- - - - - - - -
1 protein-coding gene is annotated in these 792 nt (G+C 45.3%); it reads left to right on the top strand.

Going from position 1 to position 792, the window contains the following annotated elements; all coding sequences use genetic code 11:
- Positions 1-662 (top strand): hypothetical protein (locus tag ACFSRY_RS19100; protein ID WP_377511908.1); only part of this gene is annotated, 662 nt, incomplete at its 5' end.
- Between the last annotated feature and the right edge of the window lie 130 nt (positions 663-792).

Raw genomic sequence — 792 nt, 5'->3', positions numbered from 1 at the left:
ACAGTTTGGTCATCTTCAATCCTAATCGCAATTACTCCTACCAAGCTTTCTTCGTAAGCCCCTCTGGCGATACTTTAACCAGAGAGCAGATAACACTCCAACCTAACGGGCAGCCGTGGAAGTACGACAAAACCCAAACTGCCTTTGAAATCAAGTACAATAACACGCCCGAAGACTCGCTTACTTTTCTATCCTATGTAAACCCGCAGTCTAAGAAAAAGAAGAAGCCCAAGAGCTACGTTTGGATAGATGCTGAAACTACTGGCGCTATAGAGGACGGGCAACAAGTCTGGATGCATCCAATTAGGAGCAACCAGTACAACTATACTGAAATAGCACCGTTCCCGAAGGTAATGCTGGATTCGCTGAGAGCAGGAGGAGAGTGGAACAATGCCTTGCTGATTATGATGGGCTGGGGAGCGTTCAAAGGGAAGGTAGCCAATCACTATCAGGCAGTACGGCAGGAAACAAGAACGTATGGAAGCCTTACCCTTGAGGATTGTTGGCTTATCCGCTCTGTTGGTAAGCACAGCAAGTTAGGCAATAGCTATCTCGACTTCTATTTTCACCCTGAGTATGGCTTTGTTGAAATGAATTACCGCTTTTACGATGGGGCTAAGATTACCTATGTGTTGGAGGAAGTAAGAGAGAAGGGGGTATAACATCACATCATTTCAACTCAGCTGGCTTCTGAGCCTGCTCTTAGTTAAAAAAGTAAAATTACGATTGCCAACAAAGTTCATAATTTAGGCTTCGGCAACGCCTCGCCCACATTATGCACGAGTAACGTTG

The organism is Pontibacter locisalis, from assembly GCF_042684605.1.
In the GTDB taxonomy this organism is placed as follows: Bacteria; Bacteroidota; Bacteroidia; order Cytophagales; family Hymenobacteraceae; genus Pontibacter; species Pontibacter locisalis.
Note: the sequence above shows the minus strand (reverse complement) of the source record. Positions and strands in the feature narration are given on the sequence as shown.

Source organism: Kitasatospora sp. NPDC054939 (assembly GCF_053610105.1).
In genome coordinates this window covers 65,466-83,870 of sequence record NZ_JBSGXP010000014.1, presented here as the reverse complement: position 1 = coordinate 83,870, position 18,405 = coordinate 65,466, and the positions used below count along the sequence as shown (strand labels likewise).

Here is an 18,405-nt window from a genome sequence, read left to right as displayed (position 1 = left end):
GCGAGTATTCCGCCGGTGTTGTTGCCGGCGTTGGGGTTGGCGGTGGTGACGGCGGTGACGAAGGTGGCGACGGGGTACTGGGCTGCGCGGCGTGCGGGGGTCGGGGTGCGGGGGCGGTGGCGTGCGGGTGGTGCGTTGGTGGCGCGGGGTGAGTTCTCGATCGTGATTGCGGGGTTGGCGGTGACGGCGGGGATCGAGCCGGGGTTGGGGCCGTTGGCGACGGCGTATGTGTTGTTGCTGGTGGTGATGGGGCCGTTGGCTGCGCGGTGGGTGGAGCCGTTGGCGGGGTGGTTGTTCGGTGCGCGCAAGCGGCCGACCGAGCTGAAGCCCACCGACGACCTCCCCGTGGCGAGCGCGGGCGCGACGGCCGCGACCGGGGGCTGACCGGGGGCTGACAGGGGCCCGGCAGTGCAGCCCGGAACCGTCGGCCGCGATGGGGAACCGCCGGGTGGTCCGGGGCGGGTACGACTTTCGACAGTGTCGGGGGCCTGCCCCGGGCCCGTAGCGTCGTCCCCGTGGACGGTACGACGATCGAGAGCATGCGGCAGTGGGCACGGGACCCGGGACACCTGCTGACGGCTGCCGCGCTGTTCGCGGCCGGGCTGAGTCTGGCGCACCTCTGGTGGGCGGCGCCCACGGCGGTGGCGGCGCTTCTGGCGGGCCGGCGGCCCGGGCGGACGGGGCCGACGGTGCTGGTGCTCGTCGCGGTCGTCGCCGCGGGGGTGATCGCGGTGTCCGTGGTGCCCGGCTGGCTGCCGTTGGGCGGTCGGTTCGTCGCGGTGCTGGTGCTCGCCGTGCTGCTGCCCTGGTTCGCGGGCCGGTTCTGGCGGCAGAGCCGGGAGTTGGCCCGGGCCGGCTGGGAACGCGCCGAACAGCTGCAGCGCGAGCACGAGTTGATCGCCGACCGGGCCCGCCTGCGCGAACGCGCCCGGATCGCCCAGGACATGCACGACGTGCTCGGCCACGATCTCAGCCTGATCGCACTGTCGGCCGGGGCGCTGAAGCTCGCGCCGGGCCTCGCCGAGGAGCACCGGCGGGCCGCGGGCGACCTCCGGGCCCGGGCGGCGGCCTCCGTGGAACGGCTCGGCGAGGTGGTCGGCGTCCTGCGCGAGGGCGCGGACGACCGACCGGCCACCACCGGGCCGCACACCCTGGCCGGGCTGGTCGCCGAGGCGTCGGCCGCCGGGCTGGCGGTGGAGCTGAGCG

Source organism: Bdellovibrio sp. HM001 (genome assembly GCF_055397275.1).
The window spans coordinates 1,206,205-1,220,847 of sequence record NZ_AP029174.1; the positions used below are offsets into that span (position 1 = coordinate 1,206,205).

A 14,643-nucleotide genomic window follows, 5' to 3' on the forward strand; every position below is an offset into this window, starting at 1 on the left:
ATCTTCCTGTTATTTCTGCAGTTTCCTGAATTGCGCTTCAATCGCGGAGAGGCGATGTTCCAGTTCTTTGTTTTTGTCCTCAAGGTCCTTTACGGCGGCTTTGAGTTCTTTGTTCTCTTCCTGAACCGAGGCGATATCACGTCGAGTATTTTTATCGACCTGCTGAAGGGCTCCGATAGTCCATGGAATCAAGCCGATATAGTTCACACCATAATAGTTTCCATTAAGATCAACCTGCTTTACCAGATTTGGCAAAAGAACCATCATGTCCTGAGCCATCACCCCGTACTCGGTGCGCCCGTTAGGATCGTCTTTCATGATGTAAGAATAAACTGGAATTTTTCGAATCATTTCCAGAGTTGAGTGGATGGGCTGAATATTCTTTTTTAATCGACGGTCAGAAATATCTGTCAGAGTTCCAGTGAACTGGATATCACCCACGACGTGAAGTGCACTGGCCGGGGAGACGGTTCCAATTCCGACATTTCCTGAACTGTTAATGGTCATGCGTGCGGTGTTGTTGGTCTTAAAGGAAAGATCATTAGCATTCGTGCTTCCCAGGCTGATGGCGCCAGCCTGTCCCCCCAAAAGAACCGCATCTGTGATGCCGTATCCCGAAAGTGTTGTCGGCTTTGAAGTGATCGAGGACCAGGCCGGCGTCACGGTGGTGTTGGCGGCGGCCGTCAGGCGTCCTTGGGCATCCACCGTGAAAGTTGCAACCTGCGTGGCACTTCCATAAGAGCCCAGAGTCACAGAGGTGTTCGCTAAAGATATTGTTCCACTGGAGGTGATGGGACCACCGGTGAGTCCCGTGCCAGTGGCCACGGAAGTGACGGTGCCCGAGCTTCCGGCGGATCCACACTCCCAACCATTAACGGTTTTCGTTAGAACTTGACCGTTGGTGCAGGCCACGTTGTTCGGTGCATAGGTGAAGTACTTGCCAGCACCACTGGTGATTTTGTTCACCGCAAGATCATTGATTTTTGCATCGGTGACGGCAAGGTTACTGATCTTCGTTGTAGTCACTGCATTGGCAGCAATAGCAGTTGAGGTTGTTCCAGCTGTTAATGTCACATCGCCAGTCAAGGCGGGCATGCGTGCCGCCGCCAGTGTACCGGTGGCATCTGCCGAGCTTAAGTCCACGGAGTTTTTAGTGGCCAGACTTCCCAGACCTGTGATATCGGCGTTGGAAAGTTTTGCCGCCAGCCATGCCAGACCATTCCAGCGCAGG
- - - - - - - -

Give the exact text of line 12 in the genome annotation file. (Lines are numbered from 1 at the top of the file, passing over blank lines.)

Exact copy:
Here is an 18,405-nt window from a genome sequence, read left to right as displayed (position 1 = left end):